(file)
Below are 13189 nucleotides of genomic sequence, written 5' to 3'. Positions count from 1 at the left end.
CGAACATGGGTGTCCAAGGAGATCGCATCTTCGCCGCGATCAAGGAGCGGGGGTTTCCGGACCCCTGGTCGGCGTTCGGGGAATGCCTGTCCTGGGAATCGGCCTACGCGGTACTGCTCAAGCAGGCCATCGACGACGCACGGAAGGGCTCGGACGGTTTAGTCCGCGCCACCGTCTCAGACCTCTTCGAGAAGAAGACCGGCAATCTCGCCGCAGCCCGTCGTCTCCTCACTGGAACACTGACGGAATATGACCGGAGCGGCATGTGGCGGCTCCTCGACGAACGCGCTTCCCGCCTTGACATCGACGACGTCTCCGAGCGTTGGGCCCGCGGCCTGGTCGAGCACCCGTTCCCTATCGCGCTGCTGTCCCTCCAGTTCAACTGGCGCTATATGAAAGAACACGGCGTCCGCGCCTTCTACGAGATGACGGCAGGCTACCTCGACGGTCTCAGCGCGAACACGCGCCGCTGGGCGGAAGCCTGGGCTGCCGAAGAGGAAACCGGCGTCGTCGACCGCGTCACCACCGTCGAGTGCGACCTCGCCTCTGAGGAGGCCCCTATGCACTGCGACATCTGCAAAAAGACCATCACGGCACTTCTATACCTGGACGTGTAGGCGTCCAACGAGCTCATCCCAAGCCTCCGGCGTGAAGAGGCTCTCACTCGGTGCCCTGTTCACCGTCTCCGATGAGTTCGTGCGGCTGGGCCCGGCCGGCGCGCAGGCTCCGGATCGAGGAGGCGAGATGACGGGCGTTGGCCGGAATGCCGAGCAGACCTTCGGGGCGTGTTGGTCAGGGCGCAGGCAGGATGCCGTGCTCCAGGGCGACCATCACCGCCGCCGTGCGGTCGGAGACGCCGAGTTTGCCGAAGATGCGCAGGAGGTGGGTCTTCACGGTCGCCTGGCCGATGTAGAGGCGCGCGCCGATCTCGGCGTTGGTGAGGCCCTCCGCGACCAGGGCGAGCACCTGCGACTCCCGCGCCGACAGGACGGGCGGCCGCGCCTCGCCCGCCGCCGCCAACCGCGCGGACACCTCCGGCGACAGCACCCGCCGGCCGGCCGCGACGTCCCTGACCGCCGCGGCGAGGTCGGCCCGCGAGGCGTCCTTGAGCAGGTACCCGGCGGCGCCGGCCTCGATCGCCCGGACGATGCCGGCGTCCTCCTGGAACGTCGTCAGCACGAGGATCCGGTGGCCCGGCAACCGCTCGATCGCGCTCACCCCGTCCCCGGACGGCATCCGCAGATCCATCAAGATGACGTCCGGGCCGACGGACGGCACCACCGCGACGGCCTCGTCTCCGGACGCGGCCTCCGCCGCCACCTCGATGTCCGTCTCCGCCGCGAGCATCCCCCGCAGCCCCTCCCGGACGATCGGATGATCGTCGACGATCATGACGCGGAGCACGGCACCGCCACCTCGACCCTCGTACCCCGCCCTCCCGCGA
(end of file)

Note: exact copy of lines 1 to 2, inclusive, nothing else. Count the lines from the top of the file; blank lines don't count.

Below are 13189 nucleotides of genomic sequence, written 5' to 3'. Positions count from 1 at the left end.
CGAACATGGGTGTCCAAGGAGATCGCATCTTCGCCGCGATCAAGGAGCGGGGGTTTCCGGACCCCTGGTCGGCGTTCGGGGAATGCCTGTCCTGGGAATCGGCCTACGCGGTACTGCTCAAGCAGGCCATCGACGACGCACGGAAGGGCTCGGACGGTTTAGTCCGCGCCACCGTCTCAGACCTCTTCGAGAAGAAGACCGGCAATCTCGCCGCAGCCCGTCGTCTCCTCACTGGAACACTGACGGAATATGACCGGAGCGGCATGTGGCGGCTCCTCGACGAACGCGCTTCCCGCCTTGACATCGACGACGTCTCCGAGCGTTGGGCCCGCGGCCTGGTCGAGCACCCGTTCCCTATCGCGCTGCTGTCCCTCCAGTTCAACTGGCGCTATATGAAAGAACACGGCGTCCGCGCCTTCTACGAGATGACGGCAGGCTACCTCGACGGTCTCAGCGCGAACACGCGCCGCTGGGCGGAAGCCTGGGCTGCCGAAGAGGAAACCGGCGTCGTCGACCGCGTCACCACCGTCGAGTGCGACCTCGCCTCTGAGGAGGCCCCTATGCACTGCGACATCTGCAAAAAGACCATCACGGCACTTCTATACCTGGACGTGTAGGCGTCCAACGAGCTCATCCCAAGCCTCCGGCGTGAAGAGGCTCTCACTCGGTGCCCTGTTCACCGTCTCCGATGAGTTCGTGCGGCTGGGCCCGGCCGGCGCGCAGGCTCCGGATCGAGGAGGCGAGATGACGGGCGTTGGCCGGAATGCCGAGCAGACCTTCGGGGCGTGTTGGTCAGGGCGCAGGCAGGATGCCGTGCTCCAGGGCGACCATCACCGCCGCCGTGCGGTCGGAGACGCCGAGTTTGCCGAAGATGCGCAGGAGGTGGGTCTTCACGGTCGCCTGGCCGATGTAGAGGCGCGCGCCGATCTCGGCGTTGGTGAGGCCCTCCGCGACCAGGGCGAGCACCTGCGACTCCCGCGCCGACAGGACGGGCGGCCGCGCCTCGCCCGCCGCCGCCAACCGCGCGGACACCTCCGGCGACAGCACCCGCCGGCCGGCCGCGACGTCCCTGACCGCCGCGGCGAGGTCGGCCCGCGAGGCGTCCTTGAGCAGGTACCCGGCGGCGCCGGCCTCGATCGCCCGGACGATGCCGGCGTCCTCCTGGAACGTCGTCAGCACGAGGATCCGGTGGCCCGGCAACCGCTCGATCGCGCTCACCCCGTCCCCGGACGGCATCCGCAGATCCATCAAGATGACGTCCGGGCCGACGGACGGCACCACCGCGACGGCCTCGTCTCCGGACGCGGCCTCCGCCGCCACCTCGATGTCCGTCTCCGCCGCGAGCATCCCCCGCAGCCCCTCCCGGACGATCGGATGATCGTCGACGATCATGACGCGGAGCACGGCACCGCCACCTCGACCCTCGTACCCCGCCCTCCCGCGA